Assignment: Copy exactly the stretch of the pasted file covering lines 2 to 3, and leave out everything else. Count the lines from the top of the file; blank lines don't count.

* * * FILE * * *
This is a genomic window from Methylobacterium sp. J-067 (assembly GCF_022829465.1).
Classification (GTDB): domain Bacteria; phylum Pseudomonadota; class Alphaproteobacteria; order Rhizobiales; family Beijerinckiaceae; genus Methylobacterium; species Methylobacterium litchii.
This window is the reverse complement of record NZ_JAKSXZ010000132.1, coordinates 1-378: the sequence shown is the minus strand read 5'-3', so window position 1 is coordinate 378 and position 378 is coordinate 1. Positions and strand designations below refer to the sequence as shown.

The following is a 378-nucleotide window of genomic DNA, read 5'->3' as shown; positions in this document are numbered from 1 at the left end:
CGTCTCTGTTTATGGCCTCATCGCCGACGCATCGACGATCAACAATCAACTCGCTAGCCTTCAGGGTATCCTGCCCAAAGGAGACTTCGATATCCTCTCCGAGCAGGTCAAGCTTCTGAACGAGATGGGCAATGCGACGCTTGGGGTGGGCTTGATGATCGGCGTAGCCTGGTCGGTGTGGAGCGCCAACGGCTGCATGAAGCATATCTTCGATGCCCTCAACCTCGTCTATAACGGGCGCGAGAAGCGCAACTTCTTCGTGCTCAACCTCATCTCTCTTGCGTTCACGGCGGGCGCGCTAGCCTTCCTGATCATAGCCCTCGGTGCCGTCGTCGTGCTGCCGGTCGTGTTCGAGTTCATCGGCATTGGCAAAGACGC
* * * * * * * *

Classification (GTDB): domain Bacteria; phylum Pseudomonadota; class Alphaproteobacteria; order Rhizobiales; family Beijerinckiaceae; genus Methylobacterium; species Methylobacterium litchii.
This window is the reverse complement of record NZ_JAKSXZ010000132.1, coordinates 1-378: the sequence shown is the minus strand read 5'-3', so window position 1 is coordinate 378 and position 378 is coordinate 1. Positions and strand designations below refer to the sequence as shown.